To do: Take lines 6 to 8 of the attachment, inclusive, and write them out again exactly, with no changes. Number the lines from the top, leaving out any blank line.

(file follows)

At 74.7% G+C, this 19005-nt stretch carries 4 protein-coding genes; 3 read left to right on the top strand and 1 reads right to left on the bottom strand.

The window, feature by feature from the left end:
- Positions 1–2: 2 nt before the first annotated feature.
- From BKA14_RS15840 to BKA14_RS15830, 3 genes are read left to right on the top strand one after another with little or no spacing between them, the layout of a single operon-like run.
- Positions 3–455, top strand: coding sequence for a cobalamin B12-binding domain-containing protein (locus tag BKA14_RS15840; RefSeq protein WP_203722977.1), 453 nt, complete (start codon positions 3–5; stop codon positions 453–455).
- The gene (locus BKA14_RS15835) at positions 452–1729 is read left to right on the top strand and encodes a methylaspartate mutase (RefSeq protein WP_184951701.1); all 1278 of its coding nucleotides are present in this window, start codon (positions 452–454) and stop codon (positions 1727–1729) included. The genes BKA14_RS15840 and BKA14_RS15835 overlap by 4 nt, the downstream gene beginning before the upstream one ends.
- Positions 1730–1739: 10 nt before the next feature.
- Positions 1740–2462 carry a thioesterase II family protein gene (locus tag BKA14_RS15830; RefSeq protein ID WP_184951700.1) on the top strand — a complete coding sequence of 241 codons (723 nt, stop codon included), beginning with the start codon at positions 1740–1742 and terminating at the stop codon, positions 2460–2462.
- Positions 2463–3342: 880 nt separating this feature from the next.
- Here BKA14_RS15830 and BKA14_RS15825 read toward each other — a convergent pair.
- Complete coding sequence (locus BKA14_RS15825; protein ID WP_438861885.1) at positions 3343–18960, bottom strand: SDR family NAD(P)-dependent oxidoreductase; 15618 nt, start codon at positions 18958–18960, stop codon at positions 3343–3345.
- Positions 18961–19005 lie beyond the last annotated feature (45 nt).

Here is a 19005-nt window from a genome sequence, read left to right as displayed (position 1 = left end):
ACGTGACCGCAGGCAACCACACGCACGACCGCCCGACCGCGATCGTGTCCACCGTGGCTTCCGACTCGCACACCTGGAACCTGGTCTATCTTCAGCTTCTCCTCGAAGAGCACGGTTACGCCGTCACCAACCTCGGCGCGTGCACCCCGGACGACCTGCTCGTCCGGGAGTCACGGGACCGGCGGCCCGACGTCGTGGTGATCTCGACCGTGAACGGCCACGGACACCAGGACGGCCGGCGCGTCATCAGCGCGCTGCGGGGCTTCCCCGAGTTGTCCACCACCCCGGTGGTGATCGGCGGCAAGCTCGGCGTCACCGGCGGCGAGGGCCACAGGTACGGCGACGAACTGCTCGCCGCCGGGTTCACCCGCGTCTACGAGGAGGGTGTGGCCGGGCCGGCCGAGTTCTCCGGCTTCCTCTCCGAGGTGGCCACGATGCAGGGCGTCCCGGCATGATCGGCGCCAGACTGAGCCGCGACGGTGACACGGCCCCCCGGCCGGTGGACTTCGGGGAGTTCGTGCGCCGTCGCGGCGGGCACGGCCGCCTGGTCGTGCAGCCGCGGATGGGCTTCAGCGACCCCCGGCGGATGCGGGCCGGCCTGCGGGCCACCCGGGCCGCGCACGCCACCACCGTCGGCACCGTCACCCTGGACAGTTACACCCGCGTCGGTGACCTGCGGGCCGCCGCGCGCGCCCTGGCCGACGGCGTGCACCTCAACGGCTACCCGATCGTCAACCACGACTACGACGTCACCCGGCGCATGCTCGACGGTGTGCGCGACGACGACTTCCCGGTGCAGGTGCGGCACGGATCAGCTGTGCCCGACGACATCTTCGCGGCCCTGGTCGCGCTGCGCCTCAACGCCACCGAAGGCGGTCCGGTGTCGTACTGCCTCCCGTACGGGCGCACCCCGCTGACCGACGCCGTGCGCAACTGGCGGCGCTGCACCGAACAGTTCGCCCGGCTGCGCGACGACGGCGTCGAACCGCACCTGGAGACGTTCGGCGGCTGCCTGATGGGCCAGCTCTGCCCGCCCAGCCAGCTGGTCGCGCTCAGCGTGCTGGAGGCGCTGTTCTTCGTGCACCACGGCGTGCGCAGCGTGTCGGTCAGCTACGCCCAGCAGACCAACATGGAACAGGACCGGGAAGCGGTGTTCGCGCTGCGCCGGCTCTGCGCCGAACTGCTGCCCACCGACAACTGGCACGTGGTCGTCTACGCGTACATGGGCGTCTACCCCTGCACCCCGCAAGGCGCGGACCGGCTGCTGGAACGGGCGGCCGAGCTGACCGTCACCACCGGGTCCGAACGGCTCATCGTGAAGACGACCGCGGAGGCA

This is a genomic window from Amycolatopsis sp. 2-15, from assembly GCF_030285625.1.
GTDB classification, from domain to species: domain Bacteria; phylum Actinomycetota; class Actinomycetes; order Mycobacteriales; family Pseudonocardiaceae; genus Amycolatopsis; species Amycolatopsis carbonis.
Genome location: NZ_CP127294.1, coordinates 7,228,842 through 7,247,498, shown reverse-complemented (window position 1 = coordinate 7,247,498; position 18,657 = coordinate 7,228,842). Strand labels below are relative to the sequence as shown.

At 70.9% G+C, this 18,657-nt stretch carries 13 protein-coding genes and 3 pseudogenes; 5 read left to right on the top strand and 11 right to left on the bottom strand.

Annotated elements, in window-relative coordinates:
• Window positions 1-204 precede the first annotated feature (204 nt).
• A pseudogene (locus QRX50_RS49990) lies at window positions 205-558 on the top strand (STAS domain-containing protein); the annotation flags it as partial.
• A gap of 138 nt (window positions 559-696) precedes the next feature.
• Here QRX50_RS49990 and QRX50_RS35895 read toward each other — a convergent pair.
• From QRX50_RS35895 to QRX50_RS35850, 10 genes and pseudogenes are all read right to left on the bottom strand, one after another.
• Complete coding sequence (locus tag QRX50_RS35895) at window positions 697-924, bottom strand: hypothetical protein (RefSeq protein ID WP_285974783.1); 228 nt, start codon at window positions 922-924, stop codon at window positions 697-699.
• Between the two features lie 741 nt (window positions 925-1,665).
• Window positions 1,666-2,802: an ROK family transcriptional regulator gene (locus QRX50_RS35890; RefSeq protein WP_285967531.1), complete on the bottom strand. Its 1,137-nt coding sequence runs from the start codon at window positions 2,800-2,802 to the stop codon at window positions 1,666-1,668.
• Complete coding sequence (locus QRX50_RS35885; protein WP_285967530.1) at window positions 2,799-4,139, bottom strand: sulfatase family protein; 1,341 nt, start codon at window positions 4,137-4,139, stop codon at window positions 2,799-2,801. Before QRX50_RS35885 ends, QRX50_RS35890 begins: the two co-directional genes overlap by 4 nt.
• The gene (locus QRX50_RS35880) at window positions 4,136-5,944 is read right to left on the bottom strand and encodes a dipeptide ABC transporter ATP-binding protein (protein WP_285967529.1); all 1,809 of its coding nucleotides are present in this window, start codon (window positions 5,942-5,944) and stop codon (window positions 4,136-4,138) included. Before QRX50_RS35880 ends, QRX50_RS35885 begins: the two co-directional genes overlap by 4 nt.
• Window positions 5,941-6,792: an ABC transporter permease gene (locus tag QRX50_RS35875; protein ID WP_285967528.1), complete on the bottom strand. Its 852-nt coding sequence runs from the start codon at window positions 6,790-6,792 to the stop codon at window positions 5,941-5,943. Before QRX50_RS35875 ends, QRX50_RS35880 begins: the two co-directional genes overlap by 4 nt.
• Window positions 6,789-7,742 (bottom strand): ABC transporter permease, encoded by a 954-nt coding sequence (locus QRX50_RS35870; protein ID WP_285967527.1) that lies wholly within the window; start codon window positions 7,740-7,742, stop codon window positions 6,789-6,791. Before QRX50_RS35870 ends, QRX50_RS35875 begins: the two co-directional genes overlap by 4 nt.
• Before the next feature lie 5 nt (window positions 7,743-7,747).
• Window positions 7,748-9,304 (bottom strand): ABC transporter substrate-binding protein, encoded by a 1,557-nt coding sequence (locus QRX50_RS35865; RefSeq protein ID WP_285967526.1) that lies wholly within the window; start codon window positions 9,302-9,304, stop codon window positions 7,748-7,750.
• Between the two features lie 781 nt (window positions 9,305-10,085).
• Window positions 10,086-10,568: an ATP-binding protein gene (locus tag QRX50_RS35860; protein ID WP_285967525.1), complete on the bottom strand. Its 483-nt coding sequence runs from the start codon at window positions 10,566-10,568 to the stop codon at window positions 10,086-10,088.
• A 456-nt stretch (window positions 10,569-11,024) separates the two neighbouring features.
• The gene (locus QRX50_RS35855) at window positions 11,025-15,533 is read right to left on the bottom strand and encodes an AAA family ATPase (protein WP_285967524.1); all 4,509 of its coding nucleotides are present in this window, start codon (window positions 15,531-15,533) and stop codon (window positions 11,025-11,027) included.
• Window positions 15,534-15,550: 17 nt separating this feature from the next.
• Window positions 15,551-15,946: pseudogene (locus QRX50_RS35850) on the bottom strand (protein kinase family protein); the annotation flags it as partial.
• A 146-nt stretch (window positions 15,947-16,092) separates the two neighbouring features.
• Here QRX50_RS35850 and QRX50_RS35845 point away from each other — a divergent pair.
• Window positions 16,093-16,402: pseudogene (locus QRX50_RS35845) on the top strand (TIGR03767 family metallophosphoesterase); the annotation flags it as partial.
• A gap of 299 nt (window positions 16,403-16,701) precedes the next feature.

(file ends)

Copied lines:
- The gene (locus BKA14_RS15835) at positions 452–1729 is read left to right on the top strand and encodes a methylaspartate mutase (RefSeq protein WP_184951701.1); all 1278 of its coding nucleotides are present in this window, start codon (positions 452–454) and stop codon (positions 1727–1729) included. The genes BKA14_RS15840 and BKA14_RS15835 overlap by 4 nt, the downstream gene beginning before the upstream one ends.
- Positions 1730–1739: 10 nt before the next feature.
- Positions 1740–2462 carry a thioesterase II family protein gene (locus tag BKA14_RS15830; RefSeq protein ID WP_184951700.1) on the top strand — a complete coding sequence of 241 codons (723 nt, stop codon included), beginning with the start codon at positions 1740–1742 and terminating at the stop codon, positions 2460–2462.